27 January 2014
I witnessed my first miracle yesterday.
There was no celestial neon needed nor hovering angels to point the way. No one needs experience as a seasoned miracle observer to know. I knew it was a miracle, even though it was my first. We all would. I wasn’t changed by it as was Saul on the road to Damascus by a miracle conversion. It didn’t make me want to philosophize about miracles like Einstein: There are two ways to live; you can live as if nothing is a miracle; or you can live as if everything is a miracle.Of course, Einstein spent his life organizing life into coherence, so that we don’t need miracles to explain what we can’t understand.
I didn’t ask the Infinite; Show me a miracle, so I know you exist.It wasn’t a miracle when a lone bottle of Orange Crush appeared, when I was flickering from dehydration…it was nice and coincidental and happened at the right time. I just accept the miracle of life as a fact of life. It’s there every day, so I’m not prepared to be overwhelmed by it.
But there are the radar blips that amplify things that are truly unexplainable. A young man from Japan strode onto the stage at SUNY Purchase yesterday to play the piano with the Orpheus Chamber Orchestra in Beethoven’s 5th Piano Concerto…with all the complexities and runs up and down the keyboard. Others have done it. What’s so miraculous? Well, the soloist, Nobuyuki Tsujii has been blind since birth. This is not the odds maker’s territory…the probability that something like this will happen given enough time and the right circumstances. Odds don’t exist for a sightless person, playing Beethoven’s 5th Piano Concerto. It can’t happen. Everyone knows that. But I saw him do it with all the precision and risk-taking and coloration from the fourth row, all 42 minutes…no mirrors, no magic…a miracle. Coincidently, Beethoven wrote his Ninth Symphony after he was deaf, but that’s a miracle for another day.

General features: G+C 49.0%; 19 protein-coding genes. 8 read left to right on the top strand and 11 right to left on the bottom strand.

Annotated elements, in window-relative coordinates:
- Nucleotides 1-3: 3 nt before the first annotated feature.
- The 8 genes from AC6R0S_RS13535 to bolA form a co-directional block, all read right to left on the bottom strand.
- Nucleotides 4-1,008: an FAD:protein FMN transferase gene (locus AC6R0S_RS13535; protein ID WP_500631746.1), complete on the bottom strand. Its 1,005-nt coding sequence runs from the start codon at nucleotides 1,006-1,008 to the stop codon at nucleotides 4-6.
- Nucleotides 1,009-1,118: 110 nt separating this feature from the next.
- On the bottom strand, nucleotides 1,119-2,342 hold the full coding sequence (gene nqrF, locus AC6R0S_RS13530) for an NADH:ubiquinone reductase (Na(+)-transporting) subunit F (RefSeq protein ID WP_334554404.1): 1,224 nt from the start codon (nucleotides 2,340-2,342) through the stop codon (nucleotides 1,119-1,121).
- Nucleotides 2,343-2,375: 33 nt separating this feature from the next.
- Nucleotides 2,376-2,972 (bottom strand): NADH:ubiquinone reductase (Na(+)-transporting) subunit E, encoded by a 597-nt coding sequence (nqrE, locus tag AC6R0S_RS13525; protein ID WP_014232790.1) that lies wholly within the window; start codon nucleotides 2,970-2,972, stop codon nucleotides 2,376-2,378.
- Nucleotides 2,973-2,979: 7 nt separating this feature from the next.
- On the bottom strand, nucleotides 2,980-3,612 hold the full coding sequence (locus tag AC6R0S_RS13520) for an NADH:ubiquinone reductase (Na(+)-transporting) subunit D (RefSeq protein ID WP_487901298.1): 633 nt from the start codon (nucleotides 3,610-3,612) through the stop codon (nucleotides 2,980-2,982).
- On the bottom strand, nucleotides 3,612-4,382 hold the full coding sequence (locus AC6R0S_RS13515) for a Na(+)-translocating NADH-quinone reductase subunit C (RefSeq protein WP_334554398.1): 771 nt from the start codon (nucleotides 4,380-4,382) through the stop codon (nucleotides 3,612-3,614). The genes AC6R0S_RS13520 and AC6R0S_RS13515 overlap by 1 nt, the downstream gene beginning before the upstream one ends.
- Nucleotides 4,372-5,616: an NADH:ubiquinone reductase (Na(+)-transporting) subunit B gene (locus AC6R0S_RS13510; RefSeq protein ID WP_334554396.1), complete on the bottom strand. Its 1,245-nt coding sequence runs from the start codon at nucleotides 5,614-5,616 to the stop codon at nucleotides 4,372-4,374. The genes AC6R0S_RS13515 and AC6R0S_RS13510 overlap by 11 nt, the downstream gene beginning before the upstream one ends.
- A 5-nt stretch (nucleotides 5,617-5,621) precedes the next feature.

And then, as if the Beethoven wasn’t exhausting enough, he tossed off two solo encores; a tranquil Mozart and Liszt’s La Campanella, as explosively difficult to handle as anything for the piano. Playing the piano like that is instinctive, intuitive. It’s far too fast to think where you’re placing your fingers. But there seemed to be no…oops, wrong note…in the thousands of notes he played. His fingers, inexplicably, found the way.
Years ago, Kirk Gibson, playing for the Los Angeles Dodgers, came off the bench with a gimpy knee and hit a home run to win a World Series game. I remember the announcer, saying, I don’t believe what I just saw. It was amazing, inspiring, but odds exist…a lucky swing. It wasn’t a miracle.
If you’re inclined to see this miracle, just go to YouTube; www.youtube.com and in the subject bar type: Pianist Nobuyuki Tsujii. Scroll down and you’ll find him playing La Campanella and, a little further, a video of him playing a toy piano at two years, seven months. There are also videos of him playing Rachmaninoff, Chopin, Prokofiev and more Liszt.